Coastal blue states have a reputation for passing worker-friendly legislation, but in the case of bills to ban inquiries into workers’ pay history, traditionally conservative areas of the country are also jumping on board.
Since 2016, 13 states and Puerto Rico have passed legislation to regulate in some form the use of salary history in hiring practices, and another 13 cities or counties have followed suit. The aim of salary history bans is to close the wage gap for women and minorities by not perpetuating pay that may be less than their white, male peers.
Historically conservative Maine and North Carolina are the latest states to subscribe to this theory. Maine lawmakers passed legislation April 2 that would ban employers from asking job candidates for their pay history, and it now heads to the desk of Gov.
Illinois, Michigan, New Jersey, New York, and Pennsylvania also have rules in place for state agency hiring practices. City agencies in Atlanta, Chicago, Louisville, Ky., New Orleans, Kansas City, Mo., Pittsburgh, and Salt Lake City are similarly restricted.
All employers are banned from asking the pay history question in California, Connecticut, Delaware, Hawaii, Massachusetts, Oregon, Vermont, and Puerto Rico. San Francisco, Cincinnati, and Philadelphia have also passed broader bans. In New York, the patchwork of state and local laws is especially pronounced with Albany and Westchester counties and New York City restricting all employers from asking about pay history.
Women working full time are typically paid just 80 percent of what men are paid, according to research from the American Association of University Women. “We don’t yet know how these single bills will impact the gender pay gap, but we do know employers and employees are seeing the benefits,” Kim Churches, chief executive officer at AAUW, told Bloomberg Law. “You’re getting a diversified and qualified pool of workers, and they get a better chance to be paid what’s appropriate.”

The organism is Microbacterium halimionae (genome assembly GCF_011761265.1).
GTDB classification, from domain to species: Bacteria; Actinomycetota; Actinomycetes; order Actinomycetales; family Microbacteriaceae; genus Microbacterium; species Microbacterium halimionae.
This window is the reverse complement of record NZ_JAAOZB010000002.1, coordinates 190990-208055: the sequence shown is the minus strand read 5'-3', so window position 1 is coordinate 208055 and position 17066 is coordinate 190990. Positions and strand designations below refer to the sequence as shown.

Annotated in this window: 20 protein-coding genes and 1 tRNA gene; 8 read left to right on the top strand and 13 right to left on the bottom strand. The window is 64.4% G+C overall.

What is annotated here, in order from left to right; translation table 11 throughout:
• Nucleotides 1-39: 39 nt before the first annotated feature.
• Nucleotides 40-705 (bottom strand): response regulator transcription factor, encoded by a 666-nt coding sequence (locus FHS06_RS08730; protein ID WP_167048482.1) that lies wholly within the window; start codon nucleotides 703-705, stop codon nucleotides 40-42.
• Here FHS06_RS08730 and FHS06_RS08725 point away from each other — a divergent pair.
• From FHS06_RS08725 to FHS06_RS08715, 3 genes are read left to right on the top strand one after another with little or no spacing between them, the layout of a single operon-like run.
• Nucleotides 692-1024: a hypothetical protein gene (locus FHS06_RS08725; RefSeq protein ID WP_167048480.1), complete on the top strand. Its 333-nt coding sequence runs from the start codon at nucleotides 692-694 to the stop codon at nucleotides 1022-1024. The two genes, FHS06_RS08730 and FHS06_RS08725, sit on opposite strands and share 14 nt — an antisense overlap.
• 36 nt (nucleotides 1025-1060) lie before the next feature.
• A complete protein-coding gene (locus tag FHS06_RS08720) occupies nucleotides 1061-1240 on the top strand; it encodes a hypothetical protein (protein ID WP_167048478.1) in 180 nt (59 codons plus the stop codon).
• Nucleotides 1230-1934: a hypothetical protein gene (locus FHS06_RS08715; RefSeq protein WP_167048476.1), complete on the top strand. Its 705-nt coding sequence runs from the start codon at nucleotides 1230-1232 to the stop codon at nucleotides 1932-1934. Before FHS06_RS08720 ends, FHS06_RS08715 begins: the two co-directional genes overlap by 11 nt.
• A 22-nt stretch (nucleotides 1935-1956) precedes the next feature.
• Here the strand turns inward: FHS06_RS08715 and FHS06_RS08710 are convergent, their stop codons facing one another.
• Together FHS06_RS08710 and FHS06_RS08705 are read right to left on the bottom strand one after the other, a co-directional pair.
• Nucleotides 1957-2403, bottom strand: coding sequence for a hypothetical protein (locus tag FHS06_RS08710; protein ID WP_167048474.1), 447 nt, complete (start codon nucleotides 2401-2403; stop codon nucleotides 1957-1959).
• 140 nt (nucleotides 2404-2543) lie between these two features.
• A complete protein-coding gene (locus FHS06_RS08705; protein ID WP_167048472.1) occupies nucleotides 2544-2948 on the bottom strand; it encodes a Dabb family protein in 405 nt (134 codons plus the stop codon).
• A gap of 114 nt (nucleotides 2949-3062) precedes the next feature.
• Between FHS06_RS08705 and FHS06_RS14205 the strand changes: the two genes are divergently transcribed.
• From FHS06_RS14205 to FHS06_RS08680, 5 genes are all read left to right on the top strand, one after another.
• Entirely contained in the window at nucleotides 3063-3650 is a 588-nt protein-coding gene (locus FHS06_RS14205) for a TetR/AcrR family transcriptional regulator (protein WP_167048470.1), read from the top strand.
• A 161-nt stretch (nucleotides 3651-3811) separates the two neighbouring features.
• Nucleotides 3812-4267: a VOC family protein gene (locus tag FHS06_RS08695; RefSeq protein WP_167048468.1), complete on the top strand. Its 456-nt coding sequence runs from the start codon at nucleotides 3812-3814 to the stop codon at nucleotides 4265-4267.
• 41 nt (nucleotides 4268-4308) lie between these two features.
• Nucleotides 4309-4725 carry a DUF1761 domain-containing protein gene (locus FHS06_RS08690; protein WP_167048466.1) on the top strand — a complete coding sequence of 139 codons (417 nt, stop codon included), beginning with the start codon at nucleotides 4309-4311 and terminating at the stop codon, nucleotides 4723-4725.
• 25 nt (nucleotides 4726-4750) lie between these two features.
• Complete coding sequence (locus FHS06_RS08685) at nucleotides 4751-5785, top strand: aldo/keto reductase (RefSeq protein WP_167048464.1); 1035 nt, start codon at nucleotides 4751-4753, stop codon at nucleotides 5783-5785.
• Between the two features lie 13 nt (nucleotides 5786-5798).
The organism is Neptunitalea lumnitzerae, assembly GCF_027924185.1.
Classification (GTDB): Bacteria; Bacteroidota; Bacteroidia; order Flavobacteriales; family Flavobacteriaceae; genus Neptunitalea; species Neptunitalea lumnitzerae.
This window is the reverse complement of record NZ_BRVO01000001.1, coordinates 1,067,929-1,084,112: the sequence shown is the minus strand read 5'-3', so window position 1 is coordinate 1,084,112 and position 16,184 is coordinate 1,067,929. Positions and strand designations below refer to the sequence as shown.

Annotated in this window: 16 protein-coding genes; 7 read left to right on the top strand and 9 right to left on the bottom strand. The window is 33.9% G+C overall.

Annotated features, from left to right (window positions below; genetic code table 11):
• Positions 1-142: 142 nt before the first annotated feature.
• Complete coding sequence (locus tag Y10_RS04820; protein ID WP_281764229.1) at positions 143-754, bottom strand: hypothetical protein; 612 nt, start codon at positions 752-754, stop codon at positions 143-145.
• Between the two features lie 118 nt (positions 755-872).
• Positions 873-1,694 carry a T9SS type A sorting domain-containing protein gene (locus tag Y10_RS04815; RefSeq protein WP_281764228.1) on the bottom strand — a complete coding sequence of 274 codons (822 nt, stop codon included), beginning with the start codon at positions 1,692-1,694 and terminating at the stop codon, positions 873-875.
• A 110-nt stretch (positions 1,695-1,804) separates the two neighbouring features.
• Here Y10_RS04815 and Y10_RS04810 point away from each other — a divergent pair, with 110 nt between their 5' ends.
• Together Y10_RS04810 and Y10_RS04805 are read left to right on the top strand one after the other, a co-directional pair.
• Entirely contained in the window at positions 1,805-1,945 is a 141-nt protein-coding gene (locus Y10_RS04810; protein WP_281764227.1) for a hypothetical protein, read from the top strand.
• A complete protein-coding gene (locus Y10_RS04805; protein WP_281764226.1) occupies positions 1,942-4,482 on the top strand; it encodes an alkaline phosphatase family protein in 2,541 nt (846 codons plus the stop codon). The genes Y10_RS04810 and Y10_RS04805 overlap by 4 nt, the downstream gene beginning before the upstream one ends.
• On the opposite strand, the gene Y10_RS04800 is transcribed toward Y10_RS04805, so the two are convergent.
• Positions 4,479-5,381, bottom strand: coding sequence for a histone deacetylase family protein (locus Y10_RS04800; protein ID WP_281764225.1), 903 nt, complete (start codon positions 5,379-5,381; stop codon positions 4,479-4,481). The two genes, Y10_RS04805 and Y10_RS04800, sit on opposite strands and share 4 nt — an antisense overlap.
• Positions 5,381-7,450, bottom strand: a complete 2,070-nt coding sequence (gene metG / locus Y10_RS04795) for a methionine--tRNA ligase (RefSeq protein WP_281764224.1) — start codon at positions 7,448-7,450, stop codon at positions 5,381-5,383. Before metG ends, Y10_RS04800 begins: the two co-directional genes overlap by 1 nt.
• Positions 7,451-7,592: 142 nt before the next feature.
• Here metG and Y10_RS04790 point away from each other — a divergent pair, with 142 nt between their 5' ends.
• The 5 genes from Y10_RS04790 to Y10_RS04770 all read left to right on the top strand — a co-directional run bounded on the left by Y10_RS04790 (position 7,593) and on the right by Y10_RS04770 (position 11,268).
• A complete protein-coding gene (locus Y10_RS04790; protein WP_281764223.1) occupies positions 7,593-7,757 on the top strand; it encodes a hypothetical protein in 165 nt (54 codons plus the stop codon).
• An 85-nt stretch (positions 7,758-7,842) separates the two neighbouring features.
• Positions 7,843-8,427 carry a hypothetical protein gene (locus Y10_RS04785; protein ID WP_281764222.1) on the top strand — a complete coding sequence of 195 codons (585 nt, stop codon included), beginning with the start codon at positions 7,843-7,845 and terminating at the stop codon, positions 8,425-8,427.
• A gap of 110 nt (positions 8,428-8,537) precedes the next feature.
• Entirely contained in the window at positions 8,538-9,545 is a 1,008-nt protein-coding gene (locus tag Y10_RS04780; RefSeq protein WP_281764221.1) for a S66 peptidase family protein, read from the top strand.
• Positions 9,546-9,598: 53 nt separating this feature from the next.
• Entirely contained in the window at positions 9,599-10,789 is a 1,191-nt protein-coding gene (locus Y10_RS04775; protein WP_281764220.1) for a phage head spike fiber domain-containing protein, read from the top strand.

Filling Regulatory Gaps
Increasing momentum in states and cities to address pay gap could be attributed to not only the spotlight that’s shining on the issue, but also the lack of any federal rule to prevent discriminatory pay disparities.
Lawmakers in the House on March 27 passed the Paycheck Fairness Act, which would amend the Fair Labor Standards Act to prohibit employers from paying different amounts to individuals in similarly situated jobs, unless warranted by “bona fide job-related factors” that are “consistent with business necessity.” The Democratic-led bill is unlikely to find similar success in the Republican-controlled Senate.
“Given the political environment at the federal level, what we’re seeing is a lot of states and local governments stepping in to fill a perceived gap,” Julie Trester, a management-side labor and employment attorney in Cozen O’Connor’s Chicago office, told Bloomberg Law. “They see this as a way to ensure that problems with salaries are not perpetuated from one employer to another.”
State agency bans on salary history in state agency hiring processes are a “good bellwhether that these policies are coming fast and heavy now,” according to Trester. Though these ordinances are unlikely to directly affect local employers, “I think that should be a wakeup call” that broader restrictions could be coming, she said.
Moreover, state and city agencies serve as a pilot test of whether salary history bans can correct pay discrepancies, and give lawmakers an idea of whether they should be rolled out to the general public, she said.
Who could be next to pass salary history legislation?
Churches said she’s keeping an eye on Illinois for an expansion of the ban from state agencies to all employers. Former Gov. Bruce Rauner (R) vetoed the legislature’s last effort to pass a bill, but new Gov. J.B. Pritzker (D) has indicated he’s amenable to a broader mandate.
Legislators in West Virginia, Montana, New Hampshire, New Jersey, and Washington have also considered bills to ban pay history inquiries in recent legislative sessions.
“There’s a much more robust national dialogue about pay fairness in the workplace today for everyone,” Churches said. “I’m more optimistic than ever before.”
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